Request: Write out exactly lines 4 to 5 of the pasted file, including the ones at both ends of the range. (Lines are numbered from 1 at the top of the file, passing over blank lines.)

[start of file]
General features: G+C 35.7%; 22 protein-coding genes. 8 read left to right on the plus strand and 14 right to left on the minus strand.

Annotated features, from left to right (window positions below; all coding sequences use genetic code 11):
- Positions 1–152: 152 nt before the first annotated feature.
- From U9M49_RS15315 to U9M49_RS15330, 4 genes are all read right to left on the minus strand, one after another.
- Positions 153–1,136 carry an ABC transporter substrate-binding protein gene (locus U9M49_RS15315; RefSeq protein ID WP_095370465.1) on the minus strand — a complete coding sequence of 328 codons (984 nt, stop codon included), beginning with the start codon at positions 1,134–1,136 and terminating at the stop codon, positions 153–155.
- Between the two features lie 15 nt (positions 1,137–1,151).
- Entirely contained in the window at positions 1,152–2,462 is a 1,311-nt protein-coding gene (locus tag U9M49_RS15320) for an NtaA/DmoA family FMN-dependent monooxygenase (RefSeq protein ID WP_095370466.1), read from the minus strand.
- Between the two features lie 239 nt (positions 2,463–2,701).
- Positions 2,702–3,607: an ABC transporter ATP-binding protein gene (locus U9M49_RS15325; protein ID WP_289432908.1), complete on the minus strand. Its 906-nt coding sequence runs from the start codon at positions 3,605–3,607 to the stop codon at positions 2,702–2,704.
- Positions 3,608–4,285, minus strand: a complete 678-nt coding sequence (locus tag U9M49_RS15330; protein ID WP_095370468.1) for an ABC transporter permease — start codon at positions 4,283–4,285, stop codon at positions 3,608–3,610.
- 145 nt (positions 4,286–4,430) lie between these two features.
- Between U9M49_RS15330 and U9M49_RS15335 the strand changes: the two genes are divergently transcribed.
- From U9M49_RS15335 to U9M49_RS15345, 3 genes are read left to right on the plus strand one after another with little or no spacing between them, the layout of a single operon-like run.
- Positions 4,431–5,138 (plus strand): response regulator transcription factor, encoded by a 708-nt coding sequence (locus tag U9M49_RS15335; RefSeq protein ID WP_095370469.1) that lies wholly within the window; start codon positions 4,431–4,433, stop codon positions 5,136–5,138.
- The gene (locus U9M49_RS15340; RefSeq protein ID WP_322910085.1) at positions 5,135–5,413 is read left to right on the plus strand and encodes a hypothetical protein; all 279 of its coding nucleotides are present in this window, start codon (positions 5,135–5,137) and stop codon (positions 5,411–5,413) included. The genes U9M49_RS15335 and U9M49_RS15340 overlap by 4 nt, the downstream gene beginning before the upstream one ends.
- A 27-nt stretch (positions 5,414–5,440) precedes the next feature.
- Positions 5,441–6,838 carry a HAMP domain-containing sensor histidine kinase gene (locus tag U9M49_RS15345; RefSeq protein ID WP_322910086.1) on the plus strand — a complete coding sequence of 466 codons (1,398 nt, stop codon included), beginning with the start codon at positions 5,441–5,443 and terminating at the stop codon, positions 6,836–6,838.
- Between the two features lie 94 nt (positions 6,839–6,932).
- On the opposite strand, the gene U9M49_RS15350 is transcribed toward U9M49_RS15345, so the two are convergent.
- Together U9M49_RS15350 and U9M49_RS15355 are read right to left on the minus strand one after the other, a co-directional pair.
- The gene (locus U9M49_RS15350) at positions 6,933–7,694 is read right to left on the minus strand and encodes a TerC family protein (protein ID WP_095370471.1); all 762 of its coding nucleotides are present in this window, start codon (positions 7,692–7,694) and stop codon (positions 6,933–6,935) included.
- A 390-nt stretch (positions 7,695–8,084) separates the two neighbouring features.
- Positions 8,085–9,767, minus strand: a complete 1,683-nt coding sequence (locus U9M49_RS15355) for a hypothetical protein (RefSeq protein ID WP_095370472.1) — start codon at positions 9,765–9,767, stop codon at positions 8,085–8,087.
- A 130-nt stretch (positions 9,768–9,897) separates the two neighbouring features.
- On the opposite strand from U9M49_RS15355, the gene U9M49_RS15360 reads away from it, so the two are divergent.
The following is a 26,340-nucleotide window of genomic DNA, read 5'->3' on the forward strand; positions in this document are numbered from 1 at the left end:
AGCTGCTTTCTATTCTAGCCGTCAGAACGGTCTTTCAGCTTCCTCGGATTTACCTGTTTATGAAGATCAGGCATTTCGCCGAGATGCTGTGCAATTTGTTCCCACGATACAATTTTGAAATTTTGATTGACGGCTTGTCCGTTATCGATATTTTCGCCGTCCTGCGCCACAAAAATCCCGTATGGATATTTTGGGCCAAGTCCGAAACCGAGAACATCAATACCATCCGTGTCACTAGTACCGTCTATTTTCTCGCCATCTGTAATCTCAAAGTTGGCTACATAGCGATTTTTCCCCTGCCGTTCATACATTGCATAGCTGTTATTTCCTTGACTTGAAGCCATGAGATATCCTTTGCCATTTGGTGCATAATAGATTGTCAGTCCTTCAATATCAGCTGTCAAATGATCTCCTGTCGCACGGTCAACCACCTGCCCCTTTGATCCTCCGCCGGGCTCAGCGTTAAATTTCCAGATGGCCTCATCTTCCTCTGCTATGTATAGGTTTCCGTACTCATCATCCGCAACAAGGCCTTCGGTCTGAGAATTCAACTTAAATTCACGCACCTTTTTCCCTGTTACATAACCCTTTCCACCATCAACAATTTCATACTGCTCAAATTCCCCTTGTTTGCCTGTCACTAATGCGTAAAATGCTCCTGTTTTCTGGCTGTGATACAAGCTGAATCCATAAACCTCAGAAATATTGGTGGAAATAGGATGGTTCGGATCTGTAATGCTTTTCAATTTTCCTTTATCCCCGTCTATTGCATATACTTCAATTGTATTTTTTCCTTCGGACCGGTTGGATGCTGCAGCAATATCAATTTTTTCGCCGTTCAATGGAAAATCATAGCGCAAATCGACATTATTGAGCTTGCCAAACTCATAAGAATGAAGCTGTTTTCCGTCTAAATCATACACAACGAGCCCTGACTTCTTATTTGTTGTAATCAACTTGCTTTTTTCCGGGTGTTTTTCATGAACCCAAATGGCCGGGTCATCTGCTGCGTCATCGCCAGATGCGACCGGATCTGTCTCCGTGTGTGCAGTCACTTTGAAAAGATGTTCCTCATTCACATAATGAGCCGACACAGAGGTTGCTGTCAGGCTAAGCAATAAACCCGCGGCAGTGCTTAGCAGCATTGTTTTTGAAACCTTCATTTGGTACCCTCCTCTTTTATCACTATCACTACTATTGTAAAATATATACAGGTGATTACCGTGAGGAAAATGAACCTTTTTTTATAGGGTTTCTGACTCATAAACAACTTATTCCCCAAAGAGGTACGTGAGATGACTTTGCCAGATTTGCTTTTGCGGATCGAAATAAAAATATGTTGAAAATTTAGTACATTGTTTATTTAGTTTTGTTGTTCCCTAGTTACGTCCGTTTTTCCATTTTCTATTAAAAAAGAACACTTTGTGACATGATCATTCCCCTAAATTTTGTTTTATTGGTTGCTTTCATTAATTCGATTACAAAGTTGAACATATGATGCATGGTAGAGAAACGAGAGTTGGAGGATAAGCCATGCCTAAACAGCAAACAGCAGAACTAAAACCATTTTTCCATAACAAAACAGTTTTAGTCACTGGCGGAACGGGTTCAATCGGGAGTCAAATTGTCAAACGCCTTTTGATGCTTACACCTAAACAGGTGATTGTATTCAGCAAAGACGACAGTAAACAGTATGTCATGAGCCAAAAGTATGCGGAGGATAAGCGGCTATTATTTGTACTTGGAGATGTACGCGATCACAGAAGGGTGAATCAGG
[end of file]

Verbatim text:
- From U9M49_RS15315 to U9M49_RS15330, 4 genes are all read right to left on the minus strand, one after another.
- Positions 153–1,136 carry an ABC transporter substrate-binding protein gene (locus U9M49_RS15315; RefSeq protein ID WP_095370465.1) on the minus strand — a complete coding sequence of 328 codons (984 nt, stop codon included), beginning with the start codon at positions 1,134–1,136 and terminating at the stop codon, positions 153–155.